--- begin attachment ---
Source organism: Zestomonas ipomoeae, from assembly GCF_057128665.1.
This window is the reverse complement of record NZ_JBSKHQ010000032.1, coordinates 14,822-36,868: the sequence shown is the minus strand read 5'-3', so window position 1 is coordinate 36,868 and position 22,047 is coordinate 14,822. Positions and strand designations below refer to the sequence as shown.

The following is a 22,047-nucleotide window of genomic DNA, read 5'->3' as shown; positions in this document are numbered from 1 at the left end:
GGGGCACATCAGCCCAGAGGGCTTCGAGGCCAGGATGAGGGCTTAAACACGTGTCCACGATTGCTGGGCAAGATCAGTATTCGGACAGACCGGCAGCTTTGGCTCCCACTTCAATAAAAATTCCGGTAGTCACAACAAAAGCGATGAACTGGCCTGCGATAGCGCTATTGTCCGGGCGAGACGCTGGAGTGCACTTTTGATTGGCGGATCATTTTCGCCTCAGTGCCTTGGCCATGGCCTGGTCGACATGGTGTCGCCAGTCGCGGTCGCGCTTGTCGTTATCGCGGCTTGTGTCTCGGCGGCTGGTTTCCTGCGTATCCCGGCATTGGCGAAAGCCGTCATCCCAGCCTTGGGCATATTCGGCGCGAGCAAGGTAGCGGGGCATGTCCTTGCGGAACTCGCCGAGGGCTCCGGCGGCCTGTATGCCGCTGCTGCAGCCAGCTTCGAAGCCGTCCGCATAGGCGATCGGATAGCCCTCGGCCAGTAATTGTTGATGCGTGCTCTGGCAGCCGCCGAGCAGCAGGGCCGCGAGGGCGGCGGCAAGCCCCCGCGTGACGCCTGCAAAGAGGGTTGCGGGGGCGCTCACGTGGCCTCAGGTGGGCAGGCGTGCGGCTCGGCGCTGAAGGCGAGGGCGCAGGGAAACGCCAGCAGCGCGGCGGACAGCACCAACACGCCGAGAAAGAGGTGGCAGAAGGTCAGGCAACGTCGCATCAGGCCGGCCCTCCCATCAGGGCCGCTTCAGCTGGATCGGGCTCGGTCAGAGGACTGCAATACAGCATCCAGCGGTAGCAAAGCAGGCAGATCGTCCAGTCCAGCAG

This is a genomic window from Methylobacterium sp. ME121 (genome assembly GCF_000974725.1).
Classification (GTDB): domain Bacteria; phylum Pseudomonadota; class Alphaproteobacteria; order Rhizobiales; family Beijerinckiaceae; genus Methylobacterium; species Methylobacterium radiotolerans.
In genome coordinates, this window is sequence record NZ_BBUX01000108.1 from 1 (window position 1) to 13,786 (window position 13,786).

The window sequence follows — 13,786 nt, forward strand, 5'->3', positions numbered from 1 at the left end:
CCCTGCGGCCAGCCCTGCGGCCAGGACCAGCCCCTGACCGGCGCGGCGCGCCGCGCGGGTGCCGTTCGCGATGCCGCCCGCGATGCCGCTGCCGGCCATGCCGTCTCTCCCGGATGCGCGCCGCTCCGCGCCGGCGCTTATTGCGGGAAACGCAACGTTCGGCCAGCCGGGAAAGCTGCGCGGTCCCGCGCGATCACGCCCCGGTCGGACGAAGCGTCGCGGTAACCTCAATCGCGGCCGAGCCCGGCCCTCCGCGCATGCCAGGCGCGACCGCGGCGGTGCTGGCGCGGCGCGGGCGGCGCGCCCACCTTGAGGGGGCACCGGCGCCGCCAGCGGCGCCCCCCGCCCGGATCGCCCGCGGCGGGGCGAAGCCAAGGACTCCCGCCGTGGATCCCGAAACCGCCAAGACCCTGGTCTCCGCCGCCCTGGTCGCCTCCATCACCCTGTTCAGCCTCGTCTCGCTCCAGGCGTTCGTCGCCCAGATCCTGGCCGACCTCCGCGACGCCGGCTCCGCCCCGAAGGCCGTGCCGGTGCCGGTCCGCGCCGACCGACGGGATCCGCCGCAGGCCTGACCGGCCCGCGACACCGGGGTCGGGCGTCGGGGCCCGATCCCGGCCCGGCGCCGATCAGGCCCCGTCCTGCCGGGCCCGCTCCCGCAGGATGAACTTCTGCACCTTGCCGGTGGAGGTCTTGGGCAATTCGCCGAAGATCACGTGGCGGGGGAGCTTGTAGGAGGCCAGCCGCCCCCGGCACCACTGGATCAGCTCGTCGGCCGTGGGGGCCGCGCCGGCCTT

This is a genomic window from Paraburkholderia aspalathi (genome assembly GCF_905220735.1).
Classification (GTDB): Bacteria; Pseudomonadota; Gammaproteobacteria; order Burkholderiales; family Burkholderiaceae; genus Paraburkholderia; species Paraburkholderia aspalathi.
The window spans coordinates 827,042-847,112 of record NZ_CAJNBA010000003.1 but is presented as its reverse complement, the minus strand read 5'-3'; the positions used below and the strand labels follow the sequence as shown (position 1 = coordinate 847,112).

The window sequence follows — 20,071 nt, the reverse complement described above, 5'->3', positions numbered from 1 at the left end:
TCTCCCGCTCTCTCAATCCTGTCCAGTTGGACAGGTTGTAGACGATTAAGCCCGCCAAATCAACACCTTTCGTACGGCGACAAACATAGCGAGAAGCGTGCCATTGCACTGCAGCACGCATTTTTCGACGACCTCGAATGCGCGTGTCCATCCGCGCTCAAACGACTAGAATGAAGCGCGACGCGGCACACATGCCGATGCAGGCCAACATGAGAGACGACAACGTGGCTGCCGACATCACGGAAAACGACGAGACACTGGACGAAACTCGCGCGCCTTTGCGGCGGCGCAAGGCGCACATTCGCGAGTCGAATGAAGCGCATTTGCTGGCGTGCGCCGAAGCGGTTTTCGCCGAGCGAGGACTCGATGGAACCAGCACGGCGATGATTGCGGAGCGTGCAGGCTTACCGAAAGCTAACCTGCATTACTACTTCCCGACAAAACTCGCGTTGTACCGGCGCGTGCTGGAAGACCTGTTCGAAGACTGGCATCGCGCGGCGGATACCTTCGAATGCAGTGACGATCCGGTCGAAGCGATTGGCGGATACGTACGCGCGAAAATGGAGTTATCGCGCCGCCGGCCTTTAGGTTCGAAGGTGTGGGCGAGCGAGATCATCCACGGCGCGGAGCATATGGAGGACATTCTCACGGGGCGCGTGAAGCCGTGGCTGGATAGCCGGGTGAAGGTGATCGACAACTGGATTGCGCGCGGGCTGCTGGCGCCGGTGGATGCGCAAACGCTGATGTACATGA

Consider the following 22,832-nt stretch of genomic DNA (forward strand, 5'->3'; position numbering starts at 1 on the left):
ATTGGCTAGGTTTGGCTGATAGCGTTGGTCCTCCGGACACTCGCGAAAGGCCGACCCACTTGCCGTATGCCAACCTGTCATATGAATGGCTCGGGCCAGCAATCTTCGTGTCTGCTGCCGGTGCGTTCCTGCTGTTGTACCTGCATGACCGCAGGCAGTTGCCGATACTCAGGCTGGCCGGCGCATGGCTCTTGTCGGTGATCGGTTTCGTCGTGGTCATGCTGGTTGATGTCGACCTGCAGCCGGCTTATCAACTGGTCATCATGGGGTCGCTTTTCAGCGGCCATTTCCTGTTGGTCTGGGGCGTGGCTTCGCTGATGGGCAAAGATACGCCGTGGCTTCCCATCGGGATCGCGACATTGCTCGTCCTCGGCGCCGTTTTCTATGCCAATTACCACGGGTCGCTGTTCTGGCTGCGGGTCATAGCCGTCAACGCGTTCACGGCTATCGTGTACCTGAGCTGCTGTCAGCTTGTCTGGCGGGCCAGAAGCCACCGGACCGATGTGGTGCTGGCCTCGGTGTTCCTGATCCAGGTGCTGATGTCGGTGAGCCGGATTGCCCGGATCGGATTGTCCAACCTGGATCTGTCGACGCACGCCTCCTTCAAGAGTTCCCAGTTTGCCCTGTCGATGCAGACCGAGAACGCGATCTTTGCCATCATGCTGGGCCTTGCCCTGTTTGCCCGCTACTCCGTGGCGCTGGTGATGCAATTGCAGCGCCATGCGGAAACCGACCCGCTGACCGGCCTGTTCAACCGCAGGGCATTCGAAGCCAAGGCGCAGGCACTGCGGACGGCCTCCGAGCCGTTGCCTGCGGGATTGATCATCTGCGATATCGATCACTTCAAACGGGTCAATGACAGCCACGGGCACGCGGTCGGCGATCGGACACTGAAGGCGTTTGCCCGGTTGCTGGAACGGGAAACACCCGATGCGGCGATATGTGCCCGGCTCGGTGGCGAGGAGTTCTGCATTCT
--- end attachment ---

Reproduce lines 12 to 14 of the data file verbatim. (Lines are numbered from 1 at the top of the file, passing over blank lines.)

The window spans coordinates 827,042-847,112 of record NZ_CAJNBA010000003.1 but is presented as its reverse complement, the minus strand read 5'-3'; the positions used below and the strand labels follow the sequence as shown (position 1 = coordinate 847,112).

The window sequence follows — 20,071 nt, the reverse complement described above, 5'->3', positions numbered from 1 at the left end:
TCTCCCGCTCTCTCAATCCTGTCCAGTTGGACAGGTTGTAGACGATTAAGCCCGCCAAATCAACACCTTTCGTACGGCGACAAACATAGCGAGAAGCGTGCCATTGCACTGCAGCACGCATTTTTCGACGACCTCGAATGCGCGTGTCCATCCGCGCTCAAACGACTAGAATGAAGCGCGACGCGGCACACATGCCGATGCAGGCCAACATGAGAGACGACAACGTGGCTGCCGACATCACGGAAAACGACGAGACACTGGACGAAACTCGCGCGCCTTTGCGGCGGCGCAAGGCGCACATTCGCGAGTCGAATGAAGCGCATTTGCTGGCGTGCGCCGAAGCGGTTTTCGCCGAGCGAGGACTCGATGGAACCAGCACGGCGATGATTGCGGAGCGTGCAGGCTTACCGAAAGCTAACCTGCATTACTACTTCCCGACAAAACTCGCGTTGTACCGGCGCGTGCTGGAAGACCTGTTCGAAGACTGGCATCGCGCGGCGGATACCTTCGAATGCAGTGACGATCCGGTCGAAGCGATTGGCGGATACGTACGCGCGAAAATGGAGTTATCGCGCCGCCGGCCTTTAGGTTCGAAGGTGTGGGCGAGCGAGATCATCCACGGCGCGGAGCATATGGAGGACATTCTCACGGGGCGCGTGAAGCCGTGGCTGGATAGCCGGGTGAAGGTGATCGACAACTGGATTGCGCGCGGGCTGCTGGCGCCGGTGGATGCGCAAACGCTGATGTACATGA